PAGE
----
The hotel is great. Nice rooms, very reasonable price, friendly staff, good location, and some gorgeous views of the Koolau Mountains. Try to get a room as high up as you can, on Kanekapolei St. On any other side of the building, all you'll see is other hotels. They also loan out beach towels for free. Next time, I'm bringing my own radio, though, as the radio/alarm clock in the room could not catch KINE, and I really missed their great Hawaiian music on our vacation.
I put Kuhio Beach on the list because of the City's free music & hula shows every evening. Also, I thought the Duke Kahanamoku statue was there, and didn't want to have to go too far from the hotel on our first trip to the beach. Actually the statue is on Waikiki Beach, which is even closer. A cool thing to do on your first day is to stand in front of the statue, look up at the web camera, and call your friends up and act like a tourist for them. The cam is at http://www.honolulu.gov/cameras/waikiki_beach/waikiki.htm
You have to have at least one MaiTai whenever you're in Honolulu, and the Royal Hawaiian is THE place to go for it. Wonderful drinks and beautiful things to see. There was an excellent acoustic duo playing the afternoon we went there, and a really charming hula dancer. I only wish they gave tours of the hotel.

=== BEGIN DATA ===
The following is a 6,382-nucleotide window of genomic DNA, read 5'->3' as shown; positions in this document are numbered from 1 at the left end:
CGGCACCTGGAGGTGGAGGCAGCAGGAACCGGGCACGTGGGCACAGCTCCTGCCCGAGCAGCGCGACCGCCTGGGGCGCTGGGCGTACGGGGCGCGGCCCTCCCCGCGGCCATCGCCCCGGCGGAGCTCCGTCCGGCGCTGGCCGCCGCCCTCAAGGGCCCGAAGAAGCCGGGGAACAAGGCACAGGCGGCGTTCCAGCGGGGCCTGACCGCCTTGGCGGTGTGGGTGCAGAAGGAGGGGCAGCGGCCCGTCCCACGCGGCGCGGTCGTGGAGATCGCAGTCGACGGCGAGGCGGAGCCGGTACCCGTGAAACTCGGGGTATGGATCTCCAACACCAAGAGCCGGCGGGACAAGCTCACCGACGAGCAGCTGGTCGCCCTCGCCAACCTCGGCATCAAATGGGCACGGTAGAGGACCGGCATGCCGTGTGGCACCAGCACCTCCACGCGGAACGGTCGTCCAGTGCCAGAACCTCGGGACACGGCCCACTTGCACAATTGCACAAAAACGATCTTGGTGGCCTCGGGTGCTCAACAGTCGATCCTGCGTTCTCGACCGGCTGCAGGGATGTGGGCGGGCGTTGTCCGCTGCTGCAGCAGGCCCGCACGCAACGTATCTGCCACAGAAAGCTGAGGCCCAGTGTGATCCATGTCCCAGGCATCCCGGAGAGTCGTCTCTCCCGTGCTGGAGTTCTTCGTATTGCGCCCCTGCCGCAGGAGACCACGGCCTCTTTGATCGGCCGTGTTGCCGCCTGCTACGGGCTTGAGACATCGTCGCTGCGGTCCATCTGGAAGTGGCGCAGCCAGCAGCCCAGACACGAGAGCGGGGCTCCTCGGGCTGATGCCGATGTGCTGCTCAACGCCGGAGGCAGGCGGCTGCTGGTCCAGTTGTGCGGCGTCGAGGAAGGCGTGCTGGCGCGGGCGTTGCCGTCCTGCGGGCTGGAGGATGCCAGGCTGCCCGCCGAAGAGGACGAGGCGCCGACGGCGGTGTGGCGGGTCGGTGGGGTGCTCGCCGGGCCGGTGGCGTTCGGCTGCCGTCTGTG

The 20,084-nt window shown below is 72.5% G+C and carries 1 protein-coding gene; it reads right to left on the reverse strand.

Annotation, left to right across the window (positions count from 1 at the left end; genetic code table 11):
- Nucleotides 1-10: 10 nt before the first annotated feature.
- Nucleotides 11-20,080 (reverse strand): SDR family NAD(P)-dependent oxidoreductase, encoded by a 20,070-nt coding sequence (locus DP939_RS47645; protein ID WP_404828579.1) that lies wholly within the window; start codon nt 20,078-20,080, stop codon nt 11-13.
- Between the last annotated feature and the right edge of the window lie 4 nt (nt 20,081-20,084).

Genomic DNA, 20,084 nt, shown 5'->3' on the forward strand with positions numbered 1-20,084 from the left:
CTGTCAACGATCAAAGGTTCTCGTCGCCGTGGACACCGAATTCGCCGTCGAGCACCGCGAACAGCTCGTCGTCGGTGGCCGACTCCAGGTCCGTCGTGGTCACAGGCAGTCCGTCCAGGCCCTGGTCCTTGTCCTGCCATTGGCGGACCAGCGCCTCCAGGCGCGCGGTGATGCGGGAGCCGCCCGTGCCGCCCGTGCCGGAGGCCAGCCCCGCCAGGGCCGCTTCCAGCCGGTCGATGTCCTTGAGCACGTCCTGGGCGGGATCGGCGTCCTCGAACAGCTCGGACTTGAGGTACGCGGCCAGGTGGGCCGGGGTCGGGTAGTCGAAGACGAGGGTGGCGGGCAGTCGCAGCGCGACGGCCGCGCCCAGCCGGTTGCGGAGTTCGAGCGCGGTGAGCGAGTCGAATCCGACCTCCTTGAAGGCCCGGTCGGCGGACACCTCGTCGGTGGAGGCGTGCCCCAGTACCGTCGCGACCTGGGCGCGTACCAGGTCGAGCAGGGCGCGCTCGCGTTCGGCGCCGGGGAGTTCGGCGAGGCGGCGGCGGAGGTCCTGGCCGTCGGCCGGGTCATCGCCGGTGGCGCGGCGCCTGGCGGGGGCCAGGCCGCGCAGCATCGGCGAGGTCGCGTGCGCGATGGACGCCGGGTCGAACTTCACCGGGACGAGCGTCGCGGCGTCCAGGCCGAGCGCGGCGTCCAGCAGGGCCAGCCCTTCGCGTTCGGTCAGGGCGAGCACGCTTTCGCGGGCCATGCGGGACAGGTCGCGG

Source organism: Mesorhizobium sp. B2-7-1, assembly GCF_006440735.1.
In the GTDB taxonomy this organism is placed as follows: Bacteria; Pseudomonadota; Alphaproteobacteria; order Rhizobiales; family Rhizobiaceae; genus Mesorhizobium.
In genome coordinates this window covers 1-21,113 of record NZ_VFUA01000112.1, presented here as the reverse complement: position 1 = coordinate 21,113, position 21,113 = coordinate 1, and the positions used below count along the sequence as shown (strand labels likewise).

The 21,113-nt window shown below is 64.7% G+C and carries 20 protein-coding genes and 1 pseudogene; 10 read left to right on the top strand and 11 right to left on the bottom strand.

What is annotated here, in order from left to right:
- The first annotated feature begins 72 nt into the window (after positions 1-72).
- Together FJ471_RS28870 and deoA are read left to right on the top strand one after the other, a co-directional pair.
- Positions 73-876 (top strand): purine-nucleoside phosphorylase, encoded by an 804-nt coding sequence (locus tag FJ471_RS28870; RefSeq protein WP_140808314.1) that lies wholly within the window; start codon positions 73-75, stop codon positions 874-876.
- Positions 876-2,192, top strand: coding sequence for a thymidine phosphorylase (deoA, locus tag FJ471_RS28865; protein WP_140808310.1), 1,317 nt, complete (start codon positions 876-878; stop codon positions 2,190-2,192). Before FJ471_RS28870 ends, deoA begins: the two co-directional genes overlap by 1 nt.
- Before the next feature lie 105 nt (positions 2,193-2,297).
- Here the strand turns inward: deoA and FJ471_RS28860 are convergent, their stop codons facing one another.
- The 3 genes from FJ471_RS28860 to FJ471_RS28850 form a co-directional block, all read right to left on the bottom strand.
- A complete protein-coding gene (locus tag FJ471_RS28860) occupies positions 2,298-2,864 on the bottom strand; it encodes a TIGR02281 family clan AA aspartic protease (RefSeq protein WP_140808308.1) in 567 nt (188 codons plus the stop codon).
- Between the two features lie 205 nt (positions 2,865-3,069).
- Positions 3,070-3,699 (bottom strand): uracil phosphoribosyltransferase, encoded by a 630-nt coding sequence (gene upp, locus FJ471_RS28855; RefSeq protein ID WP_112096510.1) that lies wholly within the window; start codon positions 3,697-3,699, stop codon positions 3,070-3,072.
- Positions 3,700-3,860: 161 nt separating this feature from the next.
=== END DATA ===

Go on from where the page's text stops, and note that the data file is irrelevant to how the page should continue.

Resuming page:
Sushi-Ya no longer exists (not at the address Yahoo! gives, anyway), but there is a great, quiet little sushi place on Kuhio pretty close to there, called I Heart Sushi (by day it's a health food place). Surprisingly cheap, yet wonderful sushi.
Chuck's Cellar is more expensive, but the steak and seafood were very good, and they had a nice jazz band playing the night we ate there. It's next door to a pizza joint, and easy to miss (it really is a cellar).
If you like to haggle, the International Marketplace might be fun, otherwise, stick with Ala Moana.